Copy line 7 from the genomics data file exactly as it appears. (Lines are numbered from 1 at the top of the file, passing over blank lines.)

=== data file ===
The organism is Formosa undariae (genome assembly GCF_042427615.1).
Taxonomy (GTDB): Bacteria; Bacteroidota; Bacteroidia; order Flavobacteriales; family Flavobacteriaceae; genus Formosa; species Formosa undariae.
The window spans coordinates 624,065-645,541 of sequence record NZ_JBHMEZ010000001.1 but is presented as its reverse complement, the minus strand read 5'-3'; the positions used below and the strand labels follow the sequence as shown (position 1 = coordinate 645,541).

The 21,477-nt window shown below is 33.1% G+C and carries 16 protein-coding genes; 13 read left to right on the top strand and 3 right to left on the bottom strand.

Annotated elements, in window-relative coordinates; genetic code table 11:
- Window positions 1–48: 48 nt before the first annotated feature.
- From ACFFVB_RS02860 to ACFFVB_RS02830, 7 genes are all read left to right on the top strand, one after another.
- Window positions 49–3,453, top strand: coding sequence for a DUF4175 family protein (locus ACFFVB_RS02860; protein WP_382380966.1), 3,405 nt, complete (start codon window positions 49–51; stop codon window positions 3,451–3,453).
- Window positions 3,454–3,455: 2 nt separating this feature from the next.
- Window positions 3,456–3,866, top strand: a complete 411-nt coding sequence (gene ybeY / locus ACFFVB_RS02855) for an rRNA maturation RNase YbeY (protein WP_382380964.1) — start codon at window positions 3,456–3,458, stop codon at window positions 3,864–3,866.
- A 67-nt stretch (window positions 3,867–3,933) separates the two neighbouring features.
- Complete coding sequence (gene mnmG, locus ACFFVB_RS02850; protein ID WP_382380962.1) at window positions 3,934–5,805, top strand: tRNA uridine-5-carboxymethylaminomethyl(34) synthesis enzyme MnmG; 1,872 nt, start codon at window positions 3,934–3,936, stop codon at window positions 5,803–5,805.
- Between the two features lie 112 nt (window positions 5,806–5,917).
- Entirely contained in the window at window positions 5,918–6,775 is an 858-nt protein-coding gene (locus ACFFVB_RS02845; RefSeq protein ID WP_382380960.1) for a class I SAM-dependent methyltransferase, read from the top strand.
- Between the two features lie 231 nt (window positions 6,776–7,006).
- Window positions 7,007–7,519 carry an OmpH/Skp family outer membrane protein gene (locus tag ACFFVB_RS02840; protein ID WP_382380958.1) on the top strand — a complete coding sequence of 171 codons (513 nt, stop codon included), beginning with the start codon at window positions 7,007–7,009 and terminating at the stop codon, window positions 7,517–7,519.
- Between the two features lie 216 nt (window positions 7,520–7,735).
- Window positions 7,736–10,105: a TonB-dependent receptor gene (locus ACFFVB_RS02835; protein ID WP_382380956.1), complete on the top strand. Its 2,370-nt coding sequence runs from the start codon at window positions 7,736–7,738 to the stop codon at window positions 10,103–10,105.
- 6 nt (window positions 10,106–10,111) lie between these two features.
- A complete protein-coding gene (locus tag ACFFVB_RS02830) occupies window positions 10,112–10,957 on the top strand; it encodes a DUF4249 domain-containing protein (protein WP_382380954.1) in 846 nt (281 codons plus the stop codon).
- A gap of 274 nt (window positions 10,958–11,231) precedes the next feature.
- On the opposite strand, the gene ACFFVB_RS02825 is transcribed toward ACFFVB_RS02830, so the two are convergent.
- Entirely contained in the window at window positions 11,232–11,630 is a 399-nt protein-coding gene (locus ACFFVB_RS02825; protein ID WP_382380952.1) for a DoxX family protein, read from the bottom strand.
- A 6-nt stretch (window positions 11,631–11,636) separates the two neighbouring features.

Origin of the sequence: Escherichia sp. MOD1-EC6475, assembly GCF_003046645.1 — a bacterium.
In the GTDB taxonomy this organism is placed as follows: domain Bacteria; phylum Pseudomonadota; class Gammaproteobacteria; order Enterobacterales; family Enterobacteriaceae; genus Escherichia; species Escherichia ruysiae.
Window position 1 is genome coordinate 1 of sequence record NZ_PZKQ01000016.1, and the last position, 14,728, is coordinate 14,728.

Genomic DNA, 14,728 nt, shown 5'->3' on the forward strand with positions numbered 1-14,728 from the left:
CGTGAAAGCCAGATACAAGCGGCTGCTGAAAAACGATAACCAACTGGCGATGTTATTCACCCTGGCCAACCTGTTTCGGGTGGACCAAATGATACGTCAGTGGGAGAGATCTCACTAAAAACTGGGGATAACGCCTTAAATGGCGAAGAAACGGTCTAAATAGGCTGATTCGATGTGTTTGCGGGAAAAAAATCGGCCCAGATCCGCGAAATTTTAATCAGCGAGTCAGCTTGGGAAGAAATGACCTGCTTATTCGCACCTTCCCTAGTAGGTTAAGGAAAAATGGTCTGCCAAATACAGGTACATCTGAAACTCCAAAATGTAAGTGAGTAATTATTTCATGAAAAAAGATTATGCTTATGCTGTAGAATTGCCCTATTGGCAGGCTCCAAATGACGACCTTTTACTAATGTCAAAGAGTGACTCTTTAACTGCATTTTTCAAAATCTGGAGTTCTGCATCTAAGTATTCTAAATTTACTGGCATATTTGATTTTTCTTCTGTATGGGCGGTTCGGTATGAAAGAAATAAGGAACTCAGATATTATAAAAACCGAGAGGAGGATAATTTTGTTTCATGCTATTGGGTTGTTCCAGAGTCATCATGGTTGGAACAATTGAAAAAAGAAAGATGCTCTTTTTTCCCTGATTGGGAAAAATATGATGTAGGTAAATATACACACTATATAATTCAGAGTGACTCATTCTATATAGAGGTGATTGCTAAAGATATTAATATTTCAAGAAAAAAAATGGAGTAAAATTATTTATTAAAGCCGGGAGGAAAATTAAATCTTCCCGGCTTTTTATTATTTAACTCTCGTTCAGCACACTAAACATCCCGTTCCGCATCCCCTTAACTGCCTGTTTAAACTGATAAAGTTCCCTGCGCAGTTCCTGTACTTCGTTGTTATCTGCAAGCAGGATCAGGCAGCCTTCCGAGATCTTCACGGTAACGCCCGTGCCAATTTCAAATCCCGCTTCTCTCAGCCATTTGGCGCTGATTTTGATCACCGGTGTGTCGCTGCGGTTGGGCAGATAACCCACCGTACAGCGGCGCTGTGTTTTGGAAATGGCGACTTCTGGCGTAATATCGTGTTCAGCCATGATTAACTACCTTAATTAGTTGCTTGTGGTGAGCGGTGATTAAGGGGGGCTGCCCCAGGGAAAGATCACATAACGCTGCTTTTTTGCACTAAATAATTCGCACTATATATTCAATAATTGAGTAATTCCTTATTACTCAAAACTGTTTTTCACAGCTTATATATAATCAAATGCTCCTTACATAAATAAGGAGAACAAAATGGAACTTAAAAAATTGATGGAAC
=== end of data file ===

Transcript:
- From ACFFVB_RS02860 to ACFFVB_RS02830, 7 genes are all read left to right on the top strand, one after another.